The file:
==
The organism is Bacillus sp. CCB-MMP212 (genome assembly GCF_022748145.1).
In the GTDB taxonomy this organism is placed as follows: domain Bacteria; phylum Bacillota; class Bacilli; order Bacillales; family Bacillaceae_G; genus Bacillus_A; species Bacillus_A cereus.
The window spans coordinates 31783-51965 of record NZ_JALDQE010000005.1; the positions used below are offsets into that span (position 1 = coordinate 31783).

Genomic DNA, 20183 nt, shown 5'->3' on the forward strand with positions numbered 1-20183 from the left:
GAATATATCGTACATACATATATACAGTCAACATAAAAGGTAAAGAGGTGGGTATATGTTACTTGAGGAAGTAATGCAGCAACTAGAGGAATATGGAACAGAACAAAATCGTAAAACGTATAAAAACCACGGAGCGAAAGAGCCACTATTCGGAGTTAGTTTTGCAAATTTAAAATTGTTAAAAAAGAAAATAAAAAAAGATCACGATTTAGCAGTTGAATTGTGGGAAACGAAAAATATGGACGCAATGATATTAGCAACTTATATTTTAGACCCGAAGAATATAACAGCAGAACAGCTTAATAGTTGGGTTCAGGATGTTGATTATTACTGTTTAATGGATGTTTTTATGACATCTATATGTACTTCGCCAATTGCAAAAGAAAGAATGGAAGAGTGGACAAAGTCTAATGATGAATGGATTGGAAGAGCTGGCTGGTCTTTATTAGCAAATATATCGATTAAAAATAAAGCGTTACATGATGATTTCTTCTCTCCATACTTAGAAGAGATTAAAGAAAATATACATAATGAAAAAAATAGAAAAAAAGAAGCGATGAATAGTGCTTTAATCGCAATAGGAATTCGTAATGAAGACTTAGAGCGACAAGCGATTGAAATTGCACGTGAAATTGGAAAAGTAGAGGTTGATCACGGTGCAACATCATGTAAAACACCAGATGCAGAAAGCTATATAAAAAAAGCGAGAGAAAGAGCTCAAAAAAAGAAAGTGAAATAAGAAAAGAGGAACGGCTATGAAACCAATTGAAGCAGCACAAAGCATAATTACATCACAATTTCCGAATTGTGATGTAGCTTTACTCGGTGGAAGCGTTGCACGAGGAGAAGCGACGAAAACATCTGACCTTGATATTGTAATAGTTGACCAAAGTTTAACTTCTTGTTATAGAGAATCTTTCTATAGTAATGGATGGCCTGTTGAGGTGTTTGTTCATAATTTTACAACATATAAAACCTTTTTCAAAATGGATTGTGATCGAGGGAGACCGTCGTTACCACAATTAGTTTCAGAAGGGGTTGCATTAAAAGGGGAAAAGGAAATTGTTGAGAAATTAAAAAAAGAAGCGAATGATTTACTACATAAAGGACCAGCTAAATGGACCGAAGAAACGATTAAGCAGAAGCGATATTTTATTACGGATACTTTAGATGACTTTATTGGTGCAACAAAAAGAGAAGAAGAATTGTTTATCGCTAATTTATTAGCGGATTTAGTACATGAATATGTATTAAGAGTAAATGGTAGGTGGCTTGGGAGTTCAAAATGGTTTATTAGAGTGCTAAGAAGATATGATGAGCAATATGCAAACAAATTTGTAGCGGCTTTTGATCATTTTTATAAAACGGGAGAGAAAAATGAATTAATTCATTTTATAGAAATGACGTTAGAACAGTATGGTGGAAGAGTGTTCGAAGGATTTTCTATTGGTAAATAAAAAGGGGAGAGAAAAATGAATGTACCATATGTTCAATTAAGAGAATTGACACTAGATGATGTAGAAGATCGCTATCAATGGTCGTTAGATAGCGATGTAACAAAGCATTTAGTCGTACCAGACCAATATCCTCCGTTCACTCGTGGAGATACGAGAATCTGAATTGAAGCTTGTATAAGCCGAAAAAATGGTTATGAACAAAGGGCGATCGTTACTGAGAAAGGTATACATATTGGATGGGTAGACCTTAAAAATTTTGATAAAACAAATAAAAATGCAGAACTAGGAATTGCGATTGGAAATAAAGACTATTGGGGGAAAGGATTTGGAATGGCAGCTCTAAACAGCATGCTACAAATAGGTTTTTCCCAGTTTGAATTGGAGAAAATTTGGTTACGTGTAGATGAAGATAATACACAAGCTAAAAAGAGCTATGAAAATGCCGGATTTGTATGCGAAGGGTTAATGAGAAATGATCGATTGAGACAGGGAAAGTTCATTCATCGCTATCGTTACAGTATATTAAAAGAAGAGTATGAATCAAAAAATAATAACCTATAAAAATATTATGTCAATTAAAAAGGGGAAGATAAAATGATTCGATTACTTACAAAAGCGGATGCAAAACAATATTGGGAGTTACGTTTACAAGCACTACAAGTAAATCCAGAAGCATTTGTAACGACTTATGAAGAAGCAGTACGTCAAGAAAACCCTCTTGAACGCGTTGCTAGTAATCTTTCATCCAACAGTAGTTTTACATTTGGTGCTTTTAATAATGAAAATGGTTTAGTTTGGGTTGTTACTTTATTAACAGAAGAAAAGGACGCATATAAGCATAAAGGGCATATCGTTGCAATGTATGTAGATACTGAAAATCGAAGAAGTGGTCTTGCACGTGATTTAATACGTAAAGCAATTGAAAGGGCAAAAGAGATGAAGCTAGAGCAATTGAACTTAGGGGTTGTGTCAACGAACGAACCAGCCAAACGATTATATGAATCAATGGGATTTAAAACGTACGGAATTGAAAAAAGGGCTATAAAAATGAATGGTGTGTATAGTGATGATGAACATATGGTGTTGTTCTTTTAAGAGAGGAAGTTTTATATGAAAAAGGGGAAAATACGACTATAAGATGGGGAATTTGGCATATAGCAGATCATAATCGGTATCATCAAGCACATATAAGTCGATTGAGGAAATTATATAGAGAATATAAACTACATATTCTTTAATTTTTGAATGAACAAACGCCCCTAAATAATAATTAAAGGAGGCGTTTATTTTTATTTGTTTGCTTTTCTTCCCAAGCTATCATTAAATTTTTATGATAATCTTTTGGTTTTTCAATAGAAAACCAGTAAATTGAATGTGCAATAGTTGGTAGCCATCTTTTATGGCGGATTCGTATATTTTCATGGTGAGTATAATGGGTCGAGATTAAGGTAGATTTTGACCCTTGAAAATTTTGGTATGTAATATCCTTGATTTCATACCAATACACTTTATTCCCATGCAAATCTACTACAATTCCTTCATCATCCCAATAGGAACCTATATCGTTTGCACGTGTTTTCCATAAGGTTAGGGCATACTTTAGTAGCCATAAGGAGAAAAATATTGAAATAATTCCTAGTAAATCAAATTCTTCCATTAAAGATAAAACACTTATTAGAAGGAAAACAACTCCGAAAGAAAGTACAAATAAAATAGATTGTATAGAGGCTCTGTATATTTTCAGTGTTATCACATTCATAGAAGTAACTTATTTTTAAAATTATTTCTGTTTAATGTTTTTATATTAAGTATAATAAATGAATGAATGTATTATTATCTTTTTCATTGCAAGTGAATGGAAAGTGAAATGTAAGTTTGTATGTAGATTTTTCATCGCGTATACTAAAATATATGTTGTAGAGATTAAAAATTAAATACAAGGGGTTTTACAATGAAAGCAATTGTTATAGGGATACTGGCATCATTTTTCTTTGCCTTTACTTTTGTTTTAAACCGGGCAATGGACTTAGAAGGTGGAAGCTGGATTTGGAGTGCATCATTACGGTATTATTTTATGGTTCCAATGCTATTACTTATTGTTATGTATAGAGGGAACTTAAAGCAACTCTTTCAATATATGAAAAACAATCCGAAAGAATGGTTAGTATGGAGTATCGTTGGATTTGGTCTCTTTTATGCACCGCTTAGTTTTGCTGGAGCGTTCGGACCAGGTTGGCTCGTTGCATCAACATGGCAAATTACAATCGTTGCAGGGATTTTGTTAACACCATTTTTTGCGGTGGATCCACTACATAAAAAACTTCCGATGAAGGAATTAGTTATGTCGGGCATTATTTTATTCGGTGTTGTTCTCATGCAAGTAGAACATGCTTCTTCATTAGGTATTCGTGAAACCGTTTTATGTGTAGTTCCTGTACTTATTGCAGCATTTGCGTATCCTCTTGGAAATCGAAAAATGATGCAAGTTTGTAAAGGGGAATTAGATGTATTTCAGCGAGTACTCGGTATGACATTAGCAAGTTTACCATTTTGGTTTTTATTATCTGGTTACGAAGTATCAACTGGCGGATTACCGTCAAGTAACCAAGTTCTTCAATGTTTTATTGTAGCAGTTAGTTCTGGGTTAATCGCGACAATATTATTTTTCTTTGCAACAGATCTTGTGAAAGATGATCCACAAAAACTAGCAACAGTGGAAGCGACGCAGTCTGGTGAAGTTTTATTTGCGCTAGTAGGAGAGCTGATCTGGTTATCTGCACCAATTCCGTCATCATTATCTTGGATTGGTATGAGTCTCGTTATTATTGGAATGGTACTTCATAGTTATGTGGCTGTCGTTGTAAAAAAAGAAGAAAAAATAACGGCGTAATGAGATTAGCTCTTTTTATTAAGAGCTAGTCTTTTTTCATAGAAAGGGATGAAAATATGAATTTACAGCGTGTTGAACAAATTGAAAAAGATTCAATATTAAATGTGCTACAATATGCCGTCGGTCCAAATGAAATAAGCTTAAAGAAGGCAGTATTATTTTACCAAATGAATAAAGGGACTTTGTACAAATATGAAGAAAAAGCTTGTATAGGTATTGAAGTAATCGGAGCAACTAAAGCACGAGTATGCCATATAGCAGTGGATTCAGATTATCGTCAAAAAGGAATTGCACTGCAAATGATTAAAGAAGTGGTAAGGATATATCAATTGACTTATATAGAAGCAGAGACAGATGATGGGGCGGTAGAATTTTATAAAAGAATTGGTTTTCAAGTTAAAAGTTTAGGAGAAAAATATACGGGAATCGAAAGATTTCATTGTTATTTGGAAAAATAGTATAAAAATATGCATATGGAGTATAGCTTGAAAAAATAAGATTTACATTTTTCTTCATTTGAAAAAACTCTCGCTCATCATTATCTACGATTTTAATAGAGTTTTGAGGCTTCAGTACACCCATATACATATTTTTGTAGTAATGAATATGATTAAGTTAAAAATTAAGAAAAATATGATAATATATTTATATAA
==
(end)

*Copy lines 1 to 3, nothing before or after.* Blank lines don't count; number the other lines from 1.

The organism is Bacillus sp. CCB-MMP212 (genome assembly GCF_022748145.1).
In the GTDB taxonomy this organism is placed as follows: domain Bacteria; phylum Bacillota; class Bacilli; order Bacillales; family Bacillaceae_G; genus Bacillus_A; species Bacillus_A cereus.
The window spans coordinates 31783-51965 of record NZ_JALDQE010000005.1; the positions used below are offsets into that span (position 1 = coordinate 31783).